If you look at this list of questions, you can see that they cover most of the primary things a client would need to understand in order to hire you, or at least consider having a conversation with you. Also, you’ll notice that the questions shift from the client to your firm as they go deeper into their journey. But, usually, that doesn’t happen right away. A potential client may explore the thought leadership section of your site for weeks, months, or sometimes even years, before they start to ask the question, how can you help me?
The Standard User Flow for a Professional Firm’s Website
Without further adieu, here is the typical user flow we recommend for a professional firm’s website. It follows the journey outlined above, but adds a few critical steps as well. As previously stated, you’ll use this user flow to make architecture decisions, to prototype and design site pages and to plan calls-to-action. In this article we’ll focus primarily on architecture and design decisions you might make based on this user flow. In a later article, we’ll look more closely at calls-to-action.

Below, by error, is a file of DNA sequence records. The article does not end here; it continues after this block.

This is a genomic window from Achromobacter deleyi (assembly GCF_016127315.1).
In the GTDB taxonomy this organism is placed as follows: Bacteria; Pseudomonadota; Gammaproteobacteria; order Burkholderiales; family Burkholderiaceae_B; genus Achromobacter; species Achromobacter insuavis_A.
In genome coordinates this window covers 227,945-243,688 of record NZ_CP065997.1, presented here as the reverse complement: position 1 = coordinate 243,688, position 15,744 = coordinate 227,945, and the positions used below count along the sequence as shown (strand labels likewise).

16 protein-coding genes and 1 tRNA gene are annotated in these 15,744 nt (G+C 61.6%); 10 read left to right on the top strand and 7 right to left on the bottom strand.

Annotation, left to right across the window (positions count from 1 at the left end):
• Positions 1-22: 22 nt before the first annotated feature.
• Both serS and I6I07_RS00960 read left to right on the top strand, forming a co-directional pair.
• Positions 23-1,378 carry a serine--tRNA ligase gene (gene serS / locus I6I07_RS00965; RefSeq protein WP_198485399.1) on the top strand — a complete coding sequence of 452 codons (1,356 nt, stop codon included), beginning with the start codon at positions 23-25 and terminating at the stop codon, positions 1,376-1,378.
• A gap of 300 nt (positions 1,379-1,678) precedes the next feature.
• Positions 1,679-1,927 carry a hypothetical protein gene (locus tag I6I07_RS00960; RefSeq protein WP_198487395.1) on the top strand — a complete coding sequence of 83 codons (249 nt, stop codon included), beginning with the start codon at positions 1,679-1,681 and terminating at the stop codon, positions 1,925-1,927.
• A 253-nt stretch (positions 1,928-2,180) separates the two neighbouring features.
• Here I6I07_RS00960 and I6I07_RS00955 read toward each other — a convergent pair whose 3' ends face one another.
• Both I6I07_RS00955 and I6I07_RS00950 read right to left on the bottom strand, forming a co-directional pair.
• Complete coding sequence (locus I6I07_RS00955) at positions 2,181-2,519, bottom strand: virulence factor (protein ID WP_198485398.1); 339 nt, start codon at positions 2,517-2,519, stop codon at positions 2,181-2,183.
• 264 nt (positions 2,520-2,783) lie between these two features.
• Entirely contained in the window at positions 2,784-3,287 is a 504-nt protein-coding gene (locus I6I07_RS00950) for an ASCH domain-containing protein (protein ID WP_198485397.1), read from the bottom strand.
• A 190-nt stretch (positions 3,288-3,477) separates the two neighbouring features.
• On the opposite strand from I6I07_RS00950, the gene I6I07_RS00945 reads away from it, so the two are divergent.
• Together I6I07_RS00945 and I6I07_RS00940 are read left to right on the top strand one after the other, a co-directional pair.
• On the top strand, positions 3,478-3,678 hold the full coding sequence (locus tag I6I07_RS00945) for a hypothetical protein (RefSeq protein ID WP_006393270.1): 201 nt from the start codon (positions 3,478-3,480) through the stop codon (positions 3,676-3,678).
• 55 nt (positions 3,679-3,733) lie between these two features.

1 – Thought Leadership
As we noted at the start of this article, if your firm is investing in high quality thought leadership 60 – 65% of the visitors to your site arrive via search (and, the majority of those are coming via Google). Now, chances are they’re not actually searching for your firm. What they’re searching for is an answer to a problem. Even marketers in the world’s largest firms with near-global brand awareness have confessed to me that the majority of their search traffic arrives via people searching for answers rather than searching for the firm itself. So, the entry point for most of your site visitors is going to be a thought leadership page — a research study, a blog, an article, a webinar, etc. In fact, I’m willing to bet if you’ve been at this for a little while, and your content is good, that 9 of the top 10 landing pages to your site will be pieces of thought leadership.
Assuming the visitor finds value in your thought leadership, the next step they usually take is to find their bearings. Who is this firm? What are they about? They may know of your firm. They may not. Either way, once they’ve become intrigued enough by your thought leadership to look beneath the hood, their next step is generally to visit the home page to learn more about the producer of the content they’re reading. They’ll do this through your site’s primary navigation (clicking on your logo) so you don’t necessarily need to plan for this step.